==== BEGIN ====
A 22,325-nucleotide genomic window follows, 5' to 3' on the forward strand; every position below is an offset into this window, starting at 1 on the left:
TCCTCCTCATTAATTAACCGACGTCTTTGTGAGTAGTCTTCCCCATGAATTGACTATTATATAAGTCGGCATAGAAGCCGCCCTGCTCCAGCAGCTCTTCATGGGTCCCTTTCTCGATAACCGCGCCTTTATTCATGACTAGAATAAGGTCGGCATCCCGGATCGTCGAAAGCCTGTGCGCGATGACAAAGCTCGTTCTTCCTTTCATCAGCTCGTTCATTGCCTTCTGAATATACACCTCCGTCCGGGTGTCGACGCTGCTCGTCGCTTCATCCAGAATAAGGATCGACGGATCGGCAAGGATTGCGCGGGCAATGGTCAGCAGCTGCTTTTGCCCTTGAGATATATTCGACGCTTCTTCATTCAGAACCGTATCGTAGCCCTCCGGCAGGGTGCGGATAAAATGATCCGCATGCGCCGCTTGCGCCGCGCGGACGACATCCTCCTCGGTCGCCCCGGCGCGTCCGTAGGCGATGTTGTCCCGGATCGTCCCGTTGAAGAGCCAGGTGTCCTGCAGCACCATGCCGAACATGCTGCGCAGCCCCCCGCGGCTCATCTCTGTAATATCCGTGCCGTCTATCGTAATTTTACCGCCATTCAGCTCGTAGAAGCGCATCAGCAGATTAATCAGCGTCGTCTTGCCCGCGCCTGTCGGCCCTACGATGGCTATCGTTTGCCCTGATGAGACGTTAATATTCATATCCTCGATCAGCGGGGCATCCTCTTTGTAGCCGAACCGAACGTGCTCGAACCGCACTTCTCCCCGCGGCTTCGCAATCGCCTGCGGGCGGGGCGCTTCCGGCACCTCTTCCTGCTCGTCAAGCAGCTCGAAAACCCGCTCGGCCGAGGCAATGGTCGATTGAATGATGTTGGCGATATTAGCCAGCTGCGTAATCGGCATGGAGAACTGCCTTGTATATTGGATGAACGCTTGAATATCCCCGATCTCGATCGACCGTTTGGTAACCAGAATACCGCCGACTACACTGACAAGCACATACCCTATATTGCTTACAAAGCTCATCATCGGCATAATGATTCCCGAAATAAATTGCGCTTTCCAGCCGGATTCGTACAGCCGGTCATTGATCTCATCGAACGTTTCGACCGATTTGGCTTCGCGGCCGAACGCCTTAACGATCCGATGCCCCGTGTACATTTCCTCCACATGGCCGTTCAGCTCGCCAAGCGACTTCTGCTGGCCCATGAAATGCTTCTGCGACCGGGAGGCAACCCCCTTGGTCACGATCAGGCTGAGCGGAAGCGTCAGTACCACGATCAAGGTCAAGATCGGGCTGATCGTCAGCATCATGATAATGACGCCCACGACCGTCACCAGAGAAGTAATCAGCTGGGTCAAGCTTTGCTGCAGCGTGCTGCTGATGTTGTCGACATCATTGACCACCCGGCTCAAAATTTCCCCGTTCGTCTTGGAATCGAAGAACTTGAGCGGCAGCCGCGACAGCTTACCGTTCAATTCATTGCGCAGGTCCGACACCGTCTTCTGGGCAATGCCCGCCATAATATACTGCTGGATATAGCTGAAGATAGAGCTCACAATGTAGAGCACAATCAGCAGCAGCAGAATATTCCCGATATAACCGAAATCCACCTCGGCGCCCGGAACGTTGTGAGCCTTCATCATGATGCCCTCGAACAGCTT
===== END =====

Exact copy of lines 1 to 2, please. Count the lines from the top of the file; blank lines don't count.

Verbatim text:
A 22,325-nucleotide genomic window follows, 5' to 3' on the forward strand; every position below is an offset into this window, starting at 1 on the left:
TCCTCCTCATTAATTAACCGACGTCTTTGTGAGTAGTCTTCCCCATGAATTGACTATTATATAAGTCGGCATAGAAGCCGCCCTGCTCCAGCAGCTCTTCATGGGTCCCTTTCTCGATAACCGCGCCTTTATTCATGACTAGAATAAGGTCGGCATCCCGGATCGTCGAAAGCCTGTGCGCGATGACAAAGCTCGTTCTTCCTTTCATCAGCTCGTTCATTGCCTTCTGAATATACACCTCCGTCCGGGTGTCGACGCTGCTCGTCGCTTCATCCAGAATAAGGATCGACGGATCGGCAAGGATTGCGCGGGCAATGGTCAGCAGCTGCTTTTGCCCTTGAGATATATTCGACGCTTCTTCATTCAGAACCGTATCGTAGCCCTCCGGCAGGGTGCGGATAAAATGATCCGCATGCGCCGCTTGCGCCGCGCGGACGACATCCTCCTCGGTCGCCCCGGCGCGTCCGTAGGCGATGTTGTCCCGGATCGTCCCGTTGAAGAGCCAGGTGTCCTGCAGCACCATGCCGAACATGCTGCGCAGCCCCCCGCGGCTCATCTCTGTAATATCCGTGCCGTCTATCGTAATTTTACCGCCATTCAGCTCGTAGAAGCGCATCAGCAGATTAATCAGCGTCGTCTTGCCCGCGCCTGTCGGCCCTACGATGGCTATCGTTTGCCCTGATGAGACGTTAATATTCATATCCTCGATCAGCGGGGCATCCTCTTTGTAGCCGAACCGAACGTGCTCGAACCGCACTTCTCCCCGCGGCTTCGCAATCGCCTGCGGGCGGGGCGCTTCCGGCACCTCTTCCTGCTCGTCAAGCAGCTCGAAAACCCGCTCGGCCGAGGCAATGGTCGATTGAATGATGTTGGCGATATTAGCCAGCTGCGTAATCGGCATGGAGAACTGCCTTGTATATTGGATGAACGCTTGAATATCCCCGATCTCGATCGACCGTTTGGTAACCAGAATACCGCCGACTACACTGACAAGCACATACCCTATATTGCTTACAAAGCTCATCATCGGCATAATGATTCCCGAAATAAATTGCGCTTTCCAGCCGGATTCGTACAGCCGGTCATTGATCTCATCGAACGTTTCGACCGATTTGGCTTCGCGGCCGAACGCCTTAACGATCCGATGCCCCGTGTACATTTCCTCCACATGGCCGTTCAGCTCGCCAAGCGACTTCTGCTGGCCCATGAAATGCTTCTGCGACCGGGAGGCAACCCCCTTGGTCACGATCAGGCTGAGCGGAAGCGTCAGTACCACGATCAAGGTCAAGATCGGGCTGATCGTCAGCATCATGATAATGACGCCCACGACCGTCACCAGAGAAGTAATCAGCTGGGTCAAGCTTTGCTGCAGCGTGCTGCTGATGTTGTCGACATCATTGACCACCCGGCTCAAAATTTCCCCGTTCGTCTTGGAATCGAAGAACTTGAGCGGCAGCCGCGACAGCTTACCGTTCAATTCATTGCGCAGGTCCGACACCGTCTTCTGGGCAATGCCCGCCATAATATACTGCTGGATATAGCTGAAGATAGAGCTCACAATGTAGAGCACAATCAGCAGCAGCAGAATATTCCCGATATAACCGAAATCCACCTCGGCGCCCGGAACGTTGTGAGCCTTCATCATGATGCCCTCGAACAGCTT